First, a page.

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Focus. In Marfa, Texas, you can get lost in the sheer volume of culture. During Mexican Summer and Ballroom Marfa’s 4th annual Marfa Myths Festival, no art form is overlooked. Feel free to spend hours at the Chinati Foundation, wander 30 minutes north to this lovely place, see the excellent bands (with no schedule conflicts!), or bask in the minimal landscapes that made artist Donald Judd abandon his life in New York in 1971 to bask in the husbandry of southwest Texas full-time.
Only 2000 people live in Marfa, and none of the locals seem too bothered by the festival droves. The dive bars still host a small handful of locals, and don’t get overcrowded with commerce. On the street, I hear people talking about how the restaurants in town will likely run out of food by the end of the weekend. Most cities would implode with advertisements, heavy crowds, and an urbanity that hardly suffices as vacation. Marfa shrugs off these tropes and remains majestically unmoved.
There are no events on Thursday before Roky Erickson’s evening set. I jog the easy four miles around the city limits. I exchange words with Mexican Summer staff and artists in residence; opening up all manner of shops and installations around town. I don’t pay for a drink all day, but I don’t get drunk because that’s far from the end goal of this event. There’s simply too much to take in and appreciate. Before I know it, I’m watching Erickson, one of psychedelic music’s forefathers perform with a voice that seems hardly as aged as his appearance would suggest. Julia Holter and the boys from Dungen and Woods are casually engaged with fans in the lobby. A friend of mine sees Natalie Mering of Weyes Blood run from the lobby into the venue as Erickson begins “I Walked with a Zombie”, singing along because she’s a fan of music just like everyone that’s come here to see her and others.
The more you think about it, the more it makes sense that smaller, more intimate festivals are needed in America. Even the word “festival” is an inadequate description of what goes on during Marfa Myths. 2017 saw Coachella and SXSW wrapped in controversy, effectively detracting from something that is supposed to be an inherent source of good – tons of great bands, camping, hot American climes, and good friends. That being said, in the shadow of something as harmonious as Marfa Myths, the excess of Coachella loses all its flair. Don’t have the energy for a marathon weekend of every single band you can think of? You’re far from alone.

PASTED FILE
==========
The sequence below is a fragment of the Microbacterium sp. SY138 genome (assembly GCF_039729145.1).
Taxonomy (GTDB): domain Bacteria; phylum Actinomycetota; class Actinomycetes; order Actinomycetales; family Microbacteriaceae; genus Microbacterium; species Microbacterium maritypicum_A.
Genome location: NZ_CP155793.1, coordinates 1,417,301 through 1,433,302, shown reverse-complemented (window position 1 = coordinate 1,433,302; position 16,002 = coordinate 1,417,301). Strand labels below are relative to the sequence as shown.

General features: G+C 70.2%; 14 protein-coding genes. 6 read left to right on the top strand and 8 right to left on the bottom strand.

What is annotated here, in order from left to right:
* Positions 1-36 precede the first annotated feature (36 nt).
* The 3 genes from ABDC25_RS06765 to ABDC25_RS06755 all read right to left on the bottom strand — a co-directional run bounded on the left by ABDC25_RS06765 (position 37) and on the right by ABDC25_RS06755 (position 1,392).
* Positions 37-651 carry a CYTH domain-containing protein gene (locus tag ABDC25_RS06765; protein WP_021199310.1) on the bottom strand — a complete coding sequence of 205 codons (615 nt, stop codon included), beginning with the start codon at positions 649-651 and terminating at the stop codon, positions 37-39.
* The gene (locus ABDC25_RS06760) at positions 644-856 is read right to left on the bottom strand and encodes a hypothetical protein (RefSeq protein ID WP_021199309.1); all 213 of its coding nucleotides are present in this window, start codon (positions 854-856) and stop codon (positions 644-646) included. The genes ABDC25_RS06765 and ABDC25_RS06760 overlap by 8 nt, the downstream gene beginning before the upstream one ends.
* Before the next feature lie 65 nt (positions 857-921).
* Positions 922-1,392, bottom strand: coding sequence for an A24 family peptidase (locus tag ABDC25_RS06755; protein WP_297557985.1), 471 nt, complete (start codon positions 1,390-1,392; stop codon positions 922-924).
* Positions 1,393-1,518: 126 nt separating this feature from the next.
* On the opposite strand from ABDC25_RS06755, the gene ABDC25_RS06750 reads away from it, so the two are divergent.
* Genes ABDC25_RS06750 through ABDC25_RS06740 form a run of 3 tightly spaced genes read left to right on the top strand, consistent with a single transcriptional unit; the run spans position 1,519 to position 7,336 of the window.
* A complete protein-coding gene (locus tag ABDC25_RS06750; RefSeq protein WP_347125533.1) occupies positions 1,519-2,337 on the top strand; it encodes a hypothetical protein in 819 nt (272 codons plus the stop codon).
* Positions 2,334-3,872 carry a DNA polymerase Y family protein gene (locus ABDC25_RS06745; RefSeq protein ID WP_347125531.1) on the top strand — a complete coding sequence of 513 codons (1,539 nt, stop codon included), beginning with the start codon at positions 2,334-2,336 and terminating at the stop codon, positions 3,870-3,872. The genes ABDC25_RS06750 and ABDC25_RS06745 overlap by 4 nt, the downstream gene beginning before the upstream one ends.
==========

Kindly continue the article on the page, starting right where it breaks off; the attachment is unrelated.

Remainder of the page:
Anyway, Friday is another slow day. I put up another 3 miles and severely underestimate the Texan sun. This is fatigue that my Minnesotan body hasn’t felt since the summer. Zomes’ set at 5pm sounds a lot like this feeling. Theirs is a hazy vibe, playing songs that generally contain between just two or three chords. Something about the dual keyboard set up they have makes the music sound like it’s coming out of a Leslie speaker. The songs each end somewhat abruptly, and you realize that several minutes have gone by in the blink of an eye. I tell the pair afterward about the pairing of their music and the landscapes around us. They’re flattered, and inform me that they’re actually from Baltimore. Funny, even though their music was recorded in a city, it still nestles itself into the ethos of Marfa.
Lonnie Holley is no exception. He croons and howls into the open air during his outdoor performance at Ballroom Marfa. This is a man that cares little for standard song structure. He spits a line or two about “the beautiful people of Marfa”, and the crowd reacts warmly. He also details a dreamscape where America is changing for the better, but still “wakes up in a fucked up America.” Both iterations of the word “up” have a particular bite to them, though his voice gives off more wisdom than anger. As his words echo in the desert, I think of how towns and events like Marfa Myths reinvigorate my sense of America and all the things it has to offer. This is a pocket of culture and warmth that is not corporately sponsored or reflective of anything outside its list of artists and surroundings.
Tonstartssbandht are even more psychedelic. Their long form song structures explore every inch of the exploratory live sets of early Animal Collective or even The Grateful Dead. Brothers Andy and Edwin White come from Orlando, and have a hugely impressive improvisational connection. Once again, it’s hard for me to believe that their music could be at all separated from Marfa, but then I remember just how huge this country is, and how many other cities are being represented here in the desert. I can’t help but to be present like the brothers White, and to move through my time here in Marfa as they would through an extended solo section or vocal break. Sorcerer will definitely be one of the finest records of the year.
After some fabulous tacos from the Boyz to Men food truck, the droves move slightly outside of town to El Cosmico campground for Idris Ackamoor and the Pyramids. This is a more standard “music festival” event, where people are (shockingly) paying for drinks and dancing in an outdoor sound tent. That being said, the performing artists are just as much a part of the event as us lowly concertgoers. I speak at length with Zomes’ Asa Osborne about this. I’m quite sensitive to any sense of disconnect between performer and audience, and share with him a Jeff Tweedy quote concerning this. He gives a mirthful laugh, and agrees that music can lose its healing components as artist separates from spectator.